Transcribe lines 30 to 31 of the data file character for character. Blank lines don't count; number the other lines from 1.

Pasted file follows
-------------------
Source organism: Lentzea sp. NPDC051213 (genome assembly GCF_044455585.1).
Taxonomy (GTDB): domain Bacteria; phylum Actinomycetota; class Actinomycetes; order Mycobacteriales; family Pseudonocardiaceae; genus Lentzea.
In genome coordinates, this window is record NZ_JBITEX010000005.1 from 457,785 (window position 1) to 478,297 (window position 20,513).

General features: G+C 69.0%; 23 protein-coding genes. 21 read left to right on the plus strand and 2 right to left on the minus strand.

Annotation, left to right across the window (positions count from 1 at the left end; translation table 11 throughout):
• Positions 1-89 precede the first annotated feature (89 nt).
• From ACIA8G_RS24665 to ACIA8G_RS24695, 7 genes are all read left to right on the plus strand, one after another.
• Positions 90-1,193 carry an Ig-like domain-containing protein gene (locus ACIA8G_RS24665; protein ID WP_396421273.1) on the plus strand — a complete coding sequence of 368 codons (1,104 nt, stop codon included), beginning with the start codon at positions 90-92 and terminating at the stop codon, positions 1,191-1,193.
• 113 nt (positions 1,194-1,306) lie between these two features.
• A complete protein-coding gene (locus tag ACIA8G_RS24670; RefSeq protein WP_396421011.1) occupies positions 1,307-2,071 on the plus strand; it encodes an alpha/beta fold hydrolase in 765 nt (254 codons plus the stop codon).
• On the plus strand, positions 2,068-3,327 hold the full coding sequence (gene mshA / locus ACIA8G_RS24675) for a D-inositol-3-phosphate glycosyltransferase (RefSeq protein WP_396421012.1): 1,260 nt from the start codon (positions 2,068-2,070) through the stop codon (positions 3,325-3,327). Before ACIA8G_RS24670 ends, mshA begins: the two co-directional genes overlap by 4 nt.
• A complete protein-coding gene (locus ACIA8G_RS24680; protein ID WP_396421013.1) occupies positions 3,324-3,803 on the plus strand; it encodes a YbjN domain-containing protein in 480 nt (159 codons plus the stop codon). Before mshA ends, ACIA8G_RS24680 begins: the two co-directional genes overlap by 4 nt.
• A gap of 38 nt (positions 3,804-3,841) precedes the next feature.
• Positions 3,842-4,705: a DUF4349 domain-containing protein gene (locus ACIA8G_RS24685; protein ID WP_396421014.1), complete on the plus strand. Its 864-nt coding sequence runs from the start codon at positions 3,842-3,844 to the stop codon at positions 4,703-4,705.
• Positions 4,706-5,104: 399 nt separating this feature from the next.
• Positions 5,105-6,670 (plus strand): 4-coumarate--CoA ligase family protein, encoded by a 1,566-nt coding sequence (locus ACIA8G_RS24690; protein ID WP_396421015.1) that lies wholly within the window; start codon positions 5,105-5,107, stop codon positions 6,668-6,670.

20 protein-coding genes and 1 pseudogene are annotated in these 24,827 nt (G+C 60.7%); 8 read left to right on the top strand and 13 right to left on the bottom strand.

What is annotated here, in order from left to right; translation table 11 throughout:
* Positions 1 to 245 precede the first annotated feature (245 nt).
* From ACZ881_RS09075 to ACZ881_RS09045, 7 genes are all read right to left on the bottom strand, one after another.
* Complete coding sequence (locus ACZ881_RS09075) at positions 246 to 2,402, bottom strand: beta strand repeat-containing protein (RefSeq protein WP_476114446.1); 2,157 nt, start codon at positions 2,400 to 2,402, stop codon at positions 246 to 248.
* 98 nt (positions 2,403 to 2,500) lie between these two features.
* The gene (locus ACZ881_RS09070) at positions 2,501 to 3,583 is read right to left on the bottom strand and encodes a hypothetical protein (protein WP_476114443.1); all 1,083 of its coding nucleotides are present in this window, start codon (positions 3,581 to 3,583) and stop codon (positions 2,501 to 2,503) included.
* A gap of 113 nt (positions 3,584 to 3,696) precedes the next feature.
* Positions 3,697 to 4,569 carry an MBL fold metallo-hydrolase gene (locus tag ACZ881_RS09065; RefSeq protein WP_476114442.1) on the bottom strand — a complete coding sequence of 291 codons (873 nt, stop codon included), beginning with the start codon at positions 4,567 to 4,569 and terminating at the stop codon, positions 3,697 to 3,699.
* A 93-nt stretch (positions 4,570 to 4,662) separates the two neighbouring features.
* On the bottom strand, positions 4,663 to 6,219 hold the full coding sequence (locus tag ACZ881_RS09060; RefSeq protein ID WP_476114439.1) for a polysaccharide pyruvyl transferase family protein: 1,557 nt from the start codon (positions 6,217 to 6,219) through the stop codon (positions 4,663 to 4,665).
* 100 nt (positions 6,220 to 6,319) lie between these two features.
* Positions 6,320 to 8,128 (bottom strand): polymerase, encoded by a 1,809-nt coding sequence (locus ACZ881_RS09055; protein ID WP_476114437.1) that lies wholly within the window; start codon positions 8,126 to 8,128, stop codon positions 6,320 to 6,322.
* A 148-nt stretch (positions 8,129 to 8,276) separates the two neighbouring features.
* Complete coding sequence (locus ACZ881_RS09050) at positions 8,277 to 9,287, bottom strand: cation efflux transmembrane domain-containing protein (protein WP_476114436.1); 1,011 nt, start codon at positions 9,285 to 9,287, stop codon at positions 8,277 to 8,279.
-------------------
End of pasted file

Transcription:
* A 148-nt stretch (positions 8,129 to 8,276) separates the two neighbouring features.
* Complete coding sequence (locus ACZ881_RS09050) at positions 8,277 to 9,287, bottom strand: cation efflux transmembrane domain-containing protein (protein WP_476114436.1); 1,011 nt, start codon at positions 9,285 to 9,287, stop codon at positions 8,277 to 8,279.